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Safety Resources

The Center for Global Engagement (CGE) at the University of North Georgia (UNG) is committed to providing outstanding and enriching study abroad opportunities for our students throughout the world, but at the same time we recognize that there are times and places where personal security issues affect your international experiences; therefore, we have developed a very careful and considered approach to the safety of our students. For more detailed information on safety procedures or the Emergency Response Protocols, please contact the Center for Global Engagement.

Many of the resources on this page are links to information on external websites. The CGE works closely with several of these organizations but cannot be held responsible for the accessibility of the content on external websites. If there is information on one of those sites that you need in a different format, you will need to contact the webmaster for that site.

In order to be prepared for a variety of situations, CGE recommends that all program directors and participants reviews the Natural and Political Incident Response Procedures.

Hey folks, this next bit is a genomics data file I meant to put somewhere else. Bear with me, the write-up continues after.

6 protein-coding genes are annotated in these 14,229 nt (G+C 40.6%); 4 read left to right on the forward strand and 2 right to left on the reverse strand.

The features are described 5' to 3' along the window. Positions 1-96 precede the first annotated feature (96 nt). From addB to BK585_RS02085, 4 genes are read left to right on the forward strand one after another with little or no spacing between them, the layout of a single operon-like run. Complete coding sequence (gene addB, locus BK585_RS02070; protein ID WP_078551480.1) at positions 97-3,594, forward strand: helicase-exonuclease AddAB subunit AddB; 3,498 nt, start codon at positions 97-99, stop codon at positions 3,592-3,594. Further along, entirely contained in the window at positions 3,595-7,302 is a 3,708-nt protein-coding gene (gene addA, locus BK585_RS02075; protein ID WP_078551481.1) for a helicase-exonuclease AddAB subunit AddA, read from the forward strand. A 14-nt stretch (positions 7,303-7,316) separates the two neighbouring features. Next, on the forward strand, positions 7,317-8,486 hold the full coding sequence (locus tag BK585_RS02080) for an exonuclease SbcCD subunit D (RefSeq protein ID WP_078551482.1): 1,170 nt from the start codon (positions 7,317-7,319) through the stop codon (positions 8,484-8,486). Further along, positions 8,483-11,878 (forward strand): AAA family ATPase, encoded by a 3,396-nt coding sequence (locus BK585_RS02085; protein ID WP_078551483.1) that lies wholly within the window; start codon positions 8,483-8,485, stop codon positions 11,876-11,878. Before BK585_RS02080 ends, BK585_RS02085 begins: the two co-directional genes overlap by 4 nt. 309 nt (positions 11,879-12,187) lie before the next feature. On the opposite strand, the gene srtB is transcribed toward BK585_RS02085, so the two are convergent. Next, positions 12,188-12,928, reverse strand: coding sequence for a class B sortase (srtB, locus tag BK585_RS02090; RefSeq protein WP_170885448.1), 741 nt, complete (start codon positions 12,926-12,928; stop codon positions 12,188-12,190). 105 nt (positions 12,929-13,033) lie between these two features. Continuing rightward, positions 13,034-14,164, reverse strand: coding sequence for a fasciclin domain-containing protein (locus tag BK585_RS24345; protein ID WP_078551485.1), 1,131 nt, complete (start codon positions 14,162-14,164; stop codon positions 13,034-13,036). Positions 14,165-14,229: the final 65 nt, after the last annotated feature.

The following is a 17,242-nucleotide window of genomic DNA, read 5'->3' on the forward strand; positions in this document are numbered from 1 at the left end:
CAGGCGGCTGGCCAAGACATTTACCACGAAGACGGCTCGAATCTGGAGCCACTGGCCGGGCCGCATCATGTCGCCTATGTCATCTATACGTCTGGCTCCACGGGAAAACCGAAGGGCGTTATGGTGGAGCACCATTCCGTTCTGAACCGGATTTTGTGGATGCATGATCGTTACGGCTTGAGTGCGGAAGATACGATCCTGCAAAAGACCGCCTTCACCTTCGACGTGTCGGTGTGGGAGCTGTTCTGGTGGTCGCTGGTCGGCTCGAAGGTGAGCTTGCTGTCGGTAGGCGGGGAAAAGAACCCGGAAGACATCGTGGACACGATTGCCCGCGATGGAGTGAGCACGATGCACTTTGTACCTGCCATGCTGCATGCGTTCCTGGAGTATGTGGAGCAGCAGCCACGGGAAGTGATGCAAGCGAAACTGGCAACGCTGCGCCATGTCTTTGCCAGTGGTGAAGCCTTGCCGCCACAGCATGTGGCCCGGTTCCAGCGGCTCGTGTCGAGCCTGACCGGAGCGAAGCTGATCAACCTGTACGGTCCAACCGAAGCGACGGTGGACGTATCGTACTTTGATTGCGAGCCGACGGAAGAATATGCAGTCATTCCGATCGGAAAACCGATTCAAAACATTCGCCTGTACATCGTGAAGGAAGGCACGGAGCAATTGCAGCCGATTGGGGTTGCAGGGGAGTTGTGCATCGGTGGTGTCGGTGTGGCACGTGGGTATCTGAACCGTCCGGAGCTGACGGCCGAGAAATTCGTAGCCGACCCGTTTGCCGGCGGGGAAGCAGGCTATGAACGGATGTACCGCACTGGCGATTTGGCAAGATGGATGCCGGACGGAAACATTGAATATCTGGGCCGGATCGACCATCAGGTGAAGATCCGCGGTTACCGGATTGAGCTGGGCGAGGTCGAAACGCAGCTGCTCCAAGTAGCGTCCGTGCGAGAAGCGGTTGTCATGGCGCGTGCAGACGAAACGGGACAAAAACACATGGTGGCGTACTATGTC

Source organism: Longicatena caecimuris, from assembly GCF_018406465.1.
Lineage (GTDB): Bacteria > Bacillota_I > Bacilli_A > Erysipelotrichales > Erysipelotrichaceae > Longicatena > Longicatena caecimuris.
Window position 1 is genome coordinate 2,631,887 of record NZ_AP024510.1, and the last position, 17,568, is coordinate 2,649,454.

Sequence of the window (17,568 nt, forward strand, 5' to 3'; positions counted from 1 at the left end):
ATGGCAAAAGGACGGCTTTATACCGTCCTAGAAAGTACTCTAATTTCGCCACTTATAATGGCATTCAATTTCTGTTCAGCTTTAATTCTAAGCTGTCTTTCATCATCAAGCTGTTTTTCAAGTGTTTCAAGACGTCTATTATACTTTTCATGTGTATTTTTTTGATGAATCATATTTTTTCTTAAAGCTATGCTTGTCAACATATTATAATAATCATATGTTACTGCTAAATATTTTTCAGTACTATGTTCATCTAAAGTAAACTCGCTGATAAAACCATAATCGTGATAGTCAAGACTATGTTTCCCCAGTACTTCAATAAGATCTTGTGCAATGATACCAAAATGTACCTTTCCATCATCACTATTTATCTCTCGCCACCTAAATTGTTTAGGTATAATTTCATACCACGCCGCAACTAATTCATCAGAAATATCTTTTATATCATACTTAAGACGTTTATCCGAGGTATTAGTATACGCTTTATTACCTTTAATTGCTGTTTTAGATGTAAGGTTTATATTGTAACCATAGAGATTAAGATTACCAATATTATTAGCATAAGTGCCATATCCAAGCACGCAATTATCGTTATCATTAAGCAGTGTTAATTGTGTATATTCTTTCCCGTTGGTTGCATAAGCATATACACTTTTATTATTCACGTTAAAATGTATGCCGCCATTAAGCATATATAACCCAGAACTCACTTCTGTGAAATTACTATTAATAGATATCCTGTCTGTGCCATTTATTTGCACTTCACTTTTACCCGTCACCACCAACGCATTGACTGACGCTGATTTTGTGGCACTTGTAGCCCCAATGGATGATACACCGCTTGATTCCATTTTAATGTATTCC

Statement on Zika Virus: CGE is deeply committed to the health and safety of our students, faculty, and staff. As such, we are closely monitoring the current outbreak of the Zika virus in Brazil and beyond. Although the virus is a risk to pregnant women and those who plan to get pregnant in the near future, we feel that any serious risk to our general student body is extremely limited. However, our understanding of the situation is evolving rapidly. Protecting oneself after returning from travel is equally important. The Centers for Disease Control and Prevention (CDC) has published a map of the United States where the Zika carrying mosquitos can normally be found. The Georgia Department of Public Health (DPH) and Hartsfield-Jackson Atlanta International Airport (ATL) are working together to create awareness and educate the public. For information on the Zika virus, mosquito precaution, and travel recommendations, we recommend that you visit the CDC website.